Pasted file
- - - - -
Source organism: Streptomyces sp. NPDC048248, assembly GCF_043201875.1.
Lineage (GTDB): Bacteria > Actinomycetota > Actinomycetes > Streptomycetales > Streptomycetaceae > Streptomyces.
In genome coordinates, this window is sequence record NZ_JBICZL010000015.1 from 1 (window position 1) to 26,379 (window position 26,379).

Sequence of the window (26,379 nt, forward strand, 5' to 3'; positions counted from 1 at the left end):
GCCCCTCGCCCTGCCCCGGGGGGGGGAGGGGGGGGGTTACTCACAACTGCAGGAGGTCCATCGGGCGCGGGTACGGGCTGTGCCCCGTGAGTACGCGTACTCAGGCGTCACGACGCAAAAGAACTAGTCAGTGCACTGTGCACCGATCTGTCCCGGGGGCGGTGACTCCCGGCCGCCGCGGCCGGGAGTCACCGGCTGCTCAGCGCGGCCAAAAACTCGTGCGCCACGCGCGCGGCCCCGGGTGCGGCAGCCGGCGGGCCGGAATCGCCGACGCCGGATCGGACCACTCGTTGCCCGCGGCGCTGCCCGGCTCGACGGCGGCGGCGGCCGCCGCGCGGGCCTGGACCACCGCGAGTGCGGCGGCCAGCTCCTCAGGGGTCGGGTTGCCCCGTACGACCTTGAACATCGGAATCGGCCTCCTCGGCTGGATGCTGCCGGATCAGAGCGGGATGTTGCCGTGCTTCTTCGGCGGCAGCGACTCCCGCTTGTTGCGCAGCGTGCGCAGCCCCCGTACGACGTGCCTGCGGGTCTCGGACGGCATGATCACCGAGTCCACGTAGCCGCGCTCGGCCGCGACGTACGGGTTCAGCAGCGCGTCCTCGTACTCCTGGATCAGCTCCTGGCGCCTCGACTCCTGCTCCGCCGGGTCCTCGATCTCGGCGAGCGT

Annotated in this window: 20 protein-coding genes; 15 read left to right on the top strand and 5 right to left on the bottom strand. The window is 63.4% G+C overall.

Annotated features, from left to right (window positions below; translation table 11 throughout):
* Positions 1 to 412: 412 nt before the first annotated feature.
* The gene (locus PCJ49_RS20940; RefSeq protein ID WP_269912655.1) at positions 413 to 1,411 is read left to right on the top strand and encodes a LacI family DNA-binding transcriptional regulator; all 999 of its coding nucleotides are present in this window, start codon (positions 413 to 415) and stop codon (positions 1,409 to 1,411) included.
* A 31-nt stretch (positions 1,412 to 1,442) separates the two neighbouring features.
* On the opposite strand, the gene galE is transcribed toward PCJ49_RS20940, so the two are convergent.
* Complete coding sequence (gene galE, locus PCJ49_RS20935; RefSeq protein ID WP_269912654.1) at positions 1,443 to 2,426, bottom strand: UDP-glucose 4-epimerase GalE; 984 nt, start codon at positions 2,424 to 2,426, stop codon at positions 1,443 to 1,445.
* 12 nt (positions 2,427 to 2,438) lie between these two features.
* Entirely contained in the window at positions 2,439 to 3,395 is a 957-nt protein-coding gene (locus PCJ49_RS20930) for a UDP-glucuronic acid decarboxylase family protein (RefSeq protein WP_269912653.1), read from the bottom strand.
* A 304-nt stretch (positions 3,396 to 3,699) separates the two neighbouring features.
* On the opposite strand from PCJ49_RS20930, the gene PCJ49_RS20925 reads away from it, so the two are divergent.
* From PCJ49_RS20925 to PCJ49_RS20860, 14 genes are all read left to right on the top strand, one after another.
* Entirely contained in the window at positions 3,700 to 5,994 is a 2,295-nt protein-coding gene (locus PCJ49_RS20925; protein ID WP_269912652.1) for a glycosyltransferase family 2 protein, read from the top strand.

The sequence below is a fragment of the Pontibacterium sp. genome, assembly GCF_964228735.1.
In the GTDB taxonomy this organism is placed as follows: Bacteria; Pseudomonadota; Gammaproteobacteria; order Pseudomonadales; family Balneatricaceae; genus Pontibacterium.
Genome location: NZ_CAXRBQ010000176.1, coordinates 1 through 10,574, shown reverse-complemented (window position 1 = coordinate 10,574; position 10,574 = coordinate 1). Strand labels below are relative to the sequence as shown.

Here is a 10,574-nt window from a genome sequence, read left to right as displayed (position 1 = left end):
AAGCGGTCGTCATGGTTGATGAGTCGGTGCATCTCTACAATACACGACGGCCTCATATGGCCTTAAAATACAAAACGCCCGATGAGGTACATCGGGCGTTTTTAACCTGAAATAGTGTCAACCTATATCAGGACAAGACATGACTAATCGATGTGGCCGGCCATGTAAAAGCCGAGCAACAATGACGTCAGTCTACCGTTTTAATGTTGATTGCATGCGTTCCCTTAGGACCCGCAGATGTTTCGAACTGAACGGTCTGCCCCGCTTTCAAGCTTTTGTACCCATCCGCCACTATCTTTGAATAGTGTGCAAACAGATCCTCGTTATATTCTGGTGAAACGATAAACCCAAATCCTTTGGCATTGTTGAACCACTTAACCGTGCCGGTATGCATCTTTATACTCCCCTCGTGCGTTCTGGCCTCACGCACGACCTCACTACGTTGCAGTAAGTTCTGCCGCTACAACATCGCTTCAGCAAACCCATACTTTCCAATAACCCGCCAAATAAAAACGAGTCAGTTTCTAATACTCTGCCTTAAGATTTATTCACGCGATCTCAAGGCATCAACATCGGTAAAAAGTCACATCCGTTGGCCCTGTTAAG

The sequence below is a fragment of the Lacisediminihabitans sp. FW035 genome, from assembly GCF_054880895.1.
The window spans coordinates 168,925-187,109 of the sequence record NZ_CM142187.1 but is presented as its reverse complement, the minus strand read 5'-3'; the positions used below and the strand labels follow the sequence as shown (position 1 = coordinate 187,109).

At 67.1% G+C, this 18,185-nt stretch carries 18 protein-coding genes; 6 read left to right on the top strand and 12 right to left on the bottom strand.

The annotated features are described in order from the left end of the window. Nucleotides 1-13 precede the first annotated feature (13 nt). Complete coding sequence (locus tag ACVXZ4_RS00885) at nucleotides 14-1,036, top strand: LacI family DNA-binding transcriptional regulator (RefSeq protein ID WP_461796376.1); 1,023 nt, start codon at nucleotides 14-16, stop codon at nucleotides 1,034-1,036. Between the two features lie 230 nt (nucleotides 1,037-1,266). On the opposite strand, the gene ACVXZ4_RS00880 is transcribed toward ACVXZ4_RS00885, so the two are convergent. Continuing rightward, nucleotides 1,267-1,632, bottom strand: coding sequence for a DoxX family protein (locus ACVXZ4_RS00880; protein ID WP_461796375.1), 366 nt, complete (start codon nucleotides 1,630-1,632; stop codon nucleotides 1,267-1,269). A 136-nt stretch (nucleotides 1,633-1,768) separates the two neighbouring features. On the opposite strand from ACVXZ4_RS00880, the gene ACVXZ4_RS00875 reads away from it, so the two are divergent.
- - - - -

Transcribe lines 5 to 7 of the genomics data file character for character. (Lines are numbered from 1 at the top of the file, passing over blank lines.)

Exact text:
GCCCCTCGCCCTGCCCCGGGGGGGGGAGGGGGGGGGTTACTCACAACTGCAGGAGGTCCATCGGGCGCGGGTACGGGCTGTGCCCCGTGAGTACGCGTACTCAGGCGTCACGACGCAAAAGAACTAGTCAGTGCACTGTGCACCGATCTGTCCCGGGGGCGGTGACTCCCGGCCGCCGCGGCCGGGAGTCACCGGCTGCTCAGCGCGGCCAAAAACTCGTGCGCCACGCGCGCGGCCCCGGGTGCGGCAGCCGGCGGGCCGGAATCGCCGACGCCGGATCGGACCACTCGTTGCCCGCGGCGCTGCCCGGCTCGACGGCGGCGGCGGCCGCCGCGCGGGCCTGGACCACCGCGAGTGCGGCGGCCAGCTCCTCAGGGGTCGGGTTGCCCCGTACGACCTTGAACATCGGAATCGGCCTCCTCGGCTGGATGCTGCCGGATCAGAGCGGGATGTTGCCGTGCTTCTTCGGCGGCAGCGACTCCCGCTTGTTGCGCAGCGTGCGCAGCCCCCGTACGACGTGCCTGCGGGTCTCGGACGGCATGATCACCGAGTCCACGTAGCCGCGCTCGGCCGCGACGTACGGGTTCAGCAGCGCGTCCTCGTACTCCTGGATCAGCTCCTGGCGCCTCGACTCCTGCTCCGCCGGGTCCTCGATCTCGGCGAGCGT

Annotated in this window: 20 protein-coding genes; 15 read left to right on the top strand and 5 right to left on the bottom strand. The window is 63.4% G+C overall.

Annotated features, from left to right (window positions below; translation table 11 throughout):